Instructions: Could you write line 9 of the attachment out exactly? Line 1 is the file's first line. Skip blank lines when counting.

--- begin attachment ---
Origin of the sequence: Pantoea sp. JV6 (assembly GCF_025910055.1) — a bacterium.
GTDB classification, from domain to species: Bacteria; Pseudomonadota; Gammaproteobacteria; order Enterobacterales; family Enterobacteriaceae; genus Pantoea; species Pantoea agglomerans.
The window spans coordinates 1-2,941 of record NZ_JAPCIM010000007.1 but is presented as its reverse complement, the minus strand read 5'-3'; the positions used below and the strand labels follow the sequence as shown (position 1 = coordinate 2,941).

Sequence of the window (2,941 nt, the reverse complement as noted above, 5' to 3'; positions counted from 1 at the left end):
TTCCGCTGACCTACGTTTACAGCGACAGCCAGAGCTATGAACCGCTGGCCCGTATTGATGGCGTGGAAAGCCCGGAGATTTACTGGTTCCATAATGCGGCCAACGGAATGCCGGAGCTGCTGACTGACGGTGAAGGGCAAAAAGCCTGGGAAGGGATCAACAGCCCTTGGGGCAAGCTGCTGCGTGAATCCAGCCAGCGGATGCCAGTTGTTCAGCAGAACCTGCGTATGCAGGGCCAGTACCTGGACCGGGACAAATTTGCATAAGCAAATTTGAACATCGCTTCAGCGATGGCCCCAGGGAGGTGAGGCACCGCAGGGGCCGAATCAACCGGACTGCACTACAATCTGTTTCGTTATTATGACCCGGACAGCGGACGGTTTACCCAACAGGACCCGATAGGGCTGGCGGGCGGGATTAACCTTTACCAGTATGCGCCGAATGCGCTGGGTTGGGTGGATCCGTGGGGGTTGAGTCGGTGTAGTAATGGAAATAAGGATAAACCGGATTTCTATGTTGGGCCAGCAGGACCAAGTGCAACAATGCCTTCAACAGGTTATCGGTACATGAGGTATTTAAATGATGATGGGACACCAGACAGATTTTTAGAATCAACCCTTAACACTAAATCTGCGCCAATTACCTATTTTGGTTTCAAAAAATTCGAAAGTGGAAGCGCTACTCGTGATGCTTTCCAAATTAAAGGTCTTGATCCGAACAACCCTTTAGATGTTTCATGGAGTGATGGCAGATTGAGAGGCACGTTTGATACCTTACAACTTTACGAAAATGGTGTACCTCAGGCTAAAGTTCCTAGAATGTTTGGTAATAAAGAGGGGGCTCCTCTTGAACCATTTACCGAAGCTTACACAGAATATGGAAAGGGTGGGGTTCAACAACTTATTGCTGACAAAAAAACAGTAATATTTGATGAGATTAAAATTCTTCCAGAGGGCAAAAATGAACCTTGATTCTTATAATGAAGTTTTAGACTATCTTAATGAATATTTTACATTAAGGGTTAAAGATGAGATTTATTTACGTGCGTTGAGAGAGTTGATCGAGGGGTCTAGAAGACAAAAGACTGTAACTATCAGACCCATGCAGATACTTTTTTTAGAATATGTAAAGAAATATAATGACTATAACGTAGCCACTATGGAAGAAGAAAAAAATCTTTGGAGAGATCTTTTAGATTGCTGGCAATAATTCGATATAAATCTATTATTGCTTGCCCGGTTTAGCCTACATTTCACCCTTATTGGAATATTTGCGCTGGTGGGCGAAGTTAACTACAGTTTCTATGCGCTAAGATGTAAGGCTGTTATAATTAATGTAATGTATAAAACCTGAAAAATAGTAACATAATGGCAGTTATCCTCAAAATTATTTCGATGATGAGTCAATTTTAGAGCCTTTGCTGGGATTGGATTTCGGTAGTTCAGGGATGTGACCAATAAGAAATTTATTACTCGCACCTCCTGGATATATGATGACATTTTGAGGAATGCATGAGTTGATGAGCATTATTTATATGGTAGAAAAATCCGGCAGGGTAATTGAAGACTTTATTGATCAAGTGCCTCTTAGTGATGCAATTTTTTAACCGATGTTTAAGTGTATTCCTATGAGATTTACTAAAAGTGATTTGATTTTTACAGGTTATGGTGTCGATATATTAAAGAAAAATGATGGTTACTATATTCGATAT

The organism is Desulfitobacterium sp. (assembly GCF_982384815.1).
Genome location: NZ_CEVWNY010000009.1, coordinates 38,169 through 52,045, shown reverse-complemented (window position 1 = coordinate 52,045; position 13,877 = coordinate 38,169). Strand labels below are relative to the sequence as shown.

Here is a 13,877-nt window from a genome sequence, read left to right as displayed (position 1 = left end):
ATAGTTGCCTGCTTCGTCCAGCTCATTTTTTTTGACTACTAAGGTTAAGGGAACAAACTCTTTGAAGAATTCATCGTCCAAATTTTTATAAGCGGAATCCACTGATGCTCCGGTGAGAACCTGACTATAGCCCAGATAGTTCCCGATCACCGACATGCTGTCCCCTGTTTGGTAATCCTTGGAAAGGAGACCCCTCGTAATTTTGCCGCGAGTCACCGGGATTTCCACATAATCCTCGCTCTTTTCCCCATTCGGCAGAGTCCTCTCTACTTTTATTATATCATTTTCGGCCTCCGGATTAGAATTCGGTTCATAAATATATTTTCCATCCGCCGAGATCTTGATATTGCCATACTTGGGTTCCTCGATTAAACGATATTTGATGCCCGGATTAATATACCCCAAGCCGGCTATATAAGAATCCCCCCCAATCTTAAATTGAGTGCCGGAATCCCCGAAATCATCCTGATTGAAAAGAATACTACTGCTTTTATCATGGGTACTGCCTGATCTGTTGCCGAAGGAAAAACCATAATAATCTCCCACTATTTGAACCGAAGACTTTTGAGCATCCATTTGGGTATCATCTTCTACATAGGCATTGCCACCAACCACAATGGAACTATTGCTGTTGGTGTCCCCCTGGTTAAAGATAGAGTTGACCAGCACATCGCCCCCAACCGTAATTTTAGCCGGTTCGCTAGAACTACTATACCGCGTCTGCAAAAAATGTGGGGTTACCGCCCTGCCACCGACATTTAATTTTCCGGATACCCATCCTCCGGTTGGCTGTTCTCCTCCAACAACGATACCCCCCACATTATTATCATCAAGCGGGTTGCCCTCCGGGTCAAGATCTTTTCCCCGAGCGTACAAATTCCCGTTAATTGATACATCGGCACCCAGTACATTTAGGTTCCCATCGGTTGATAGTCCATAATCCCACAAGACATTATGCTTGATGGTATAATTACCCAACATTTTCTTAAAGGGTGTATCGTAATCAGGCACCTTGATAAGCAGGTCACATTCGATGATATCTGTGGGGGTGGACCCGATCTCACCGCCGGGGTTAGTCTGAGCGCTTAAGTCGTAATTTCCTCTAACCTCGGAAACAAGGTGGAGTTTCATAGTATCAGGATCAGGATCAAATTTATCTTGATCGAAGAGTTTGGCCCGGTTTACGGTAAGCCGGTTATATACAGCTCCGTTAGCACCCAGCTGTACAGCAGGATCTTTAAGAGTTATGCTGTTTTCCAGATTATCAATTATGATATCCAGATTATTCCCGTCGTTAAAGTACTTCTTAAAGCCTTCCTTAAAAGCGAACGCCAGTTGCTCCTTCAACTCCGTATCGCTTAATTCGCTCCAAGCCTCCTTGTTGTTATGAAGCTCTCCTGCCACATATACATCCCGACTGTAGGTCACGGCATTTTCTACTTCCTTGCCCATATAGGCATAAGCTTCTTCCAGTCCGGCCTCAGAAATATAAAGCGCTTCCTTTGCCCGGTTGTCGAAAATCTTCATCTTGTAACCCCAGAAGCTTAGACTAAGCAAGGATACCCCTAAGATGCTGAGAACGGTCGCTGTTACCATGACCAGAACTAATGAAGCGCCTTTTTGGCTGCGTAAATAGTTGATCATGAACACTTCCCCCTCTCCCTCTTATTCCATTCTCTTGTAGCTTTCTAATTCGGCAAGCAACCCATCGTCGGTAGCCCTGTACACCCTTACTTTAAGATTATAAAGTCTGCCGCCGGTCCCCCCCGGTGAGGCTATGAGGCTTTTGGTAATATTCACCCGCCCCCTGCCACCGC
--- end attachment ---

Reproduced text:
ATAGTTGCCTGCTTCGTCCAGCTCATTTTTTTTGACTACTAAGGTTAAGGGAACAAACTCTTTGAAGAATTCATCGTCCAAATTTTTATAAGCGGAATCCACTGATGCTCCGGTGAGAACCTGACTATAGCCCAGATAGTTCCCGATCACCGACATGCTGTCCCCTGTTTGGTAATCCTTGGAAAGGAGACCCCTCGTAATTTTGCCGCGAGTCACCGGGATTTCCACATAATCCTCGCTCTTTTCCCCATTCGGCAGAGTCCTCTCTACTTTTATTATATCATTTTCGGCCTCCGGATTAGAATTCGGTTCATAAATATATTTTCCATCCGCCGAGATCTTGATATTGCCATACTTGGGTTCCTCGATTAAACGATATTTGATGCCCGGATTAATATACCCCAAGCCGGCTATATAAGAATCCCCCCCAATCTTAAATTGAGTGCCGGAATCCCCGAAATCATCCTGATTGAAAAGAATACTACTGCTTTTATCATGGGTACTGCCTGATCTGTTGCCGAAGGAAAAACCATAATAATCTCCCACTATTTGAACCGAAGACTTTTGAGCATCCATTTGGGTATCATCTTCTACATAGGCATTGCCACCAACCACAATGGAACTATTGCTGTTGGTGTCCCCCTGGTTAAAGATAGAGTTGACCAGCACATCGCCCCCAACCGTAATTTTAGCCGGTTCGCTAGAACTACTATACCGCGTCTGCAAAAAATGTGGGGTTACCGCCCTGCCACCGACATTTAATTTTCCGGATACCCATCCTCCGGTTGGCTGTTCTCCTCCAACAACGATACCCCCCACATTATTATCATCAAGCGGGTTGCCCTCCGGGTCAAGATCTTTTCCCCGAGCGTACAAATTCCCGTTAATTGATACATCGGCACCCAGTACATTTAGGTTCCCATCGGTTGATAGTCCATAATCCCACAAGACATTATGCTTGATGGTATAATTACCCAACATTTTCTTAAAGGGTGTATCGTAATCAGGCACCTTGATAAGCAGGTCACATTCGATGATATCTGTGGGGGTGGACCCGATCTCACCGCCGGGGTTAGTCTGAGCGCTTAAGTCGTAATTTCCTCTAACCTCGGAAACAAGGTGGAGTTTCATAGTATCAGGATCAGGATCAAATTTATCTTGATCGAAGAGTTTGGCCCGGTTTACGGTAAGCCGGTTATATACAGCTCCGTTAGCACCCAGCTGTACAGCAGGATCTTTAAGAGTTATGCTGTTTTCCAGATTATCAATTATGATATCCAGATTATTCCCGTCGTTAAAGTACTTCTTAAAGCCTTCCTTAAAAGCGAACGCCAGTTGCTCCTTCAACTCCGTATCGCTTAATTCGCTCCAAGCCTCCTTGTTGTTATGAAGCTCTCCTGCCACATATACATCCCGACTGTAGGTCACGGCATTTTCTACTTCCTTGCCCATATAGGCATAAGCTTCTTCCAGTCCGGCCTCAGAAATATAAAGCGCTTCCTTTGCCCGGTTGTCGAAAATCTTCATCTTGTAACCCCAGAAGCTTAGACTAAGCAAGGATACCCCTAAGATGCTGAGAACGGTCGCTGTTACCATGACCAGAACTAATGAAGCGCCTTTTTGGCTGCGTAAATAGTTGATCATGAACACTTCCCCCTCTCCCTCTTATTCCATTCTCTTGTAGCTTTCTAATTCGGCAAGCAACCCATCGTCGGTAGCCCTGTACACCCTTACTTTAAGATTATAAAGTCTGCCGCCGGTCCCCCCCGGTGAGGCTATGAGGCTTTTGGTAATATTCACCCGCCCCCTGCCACCGC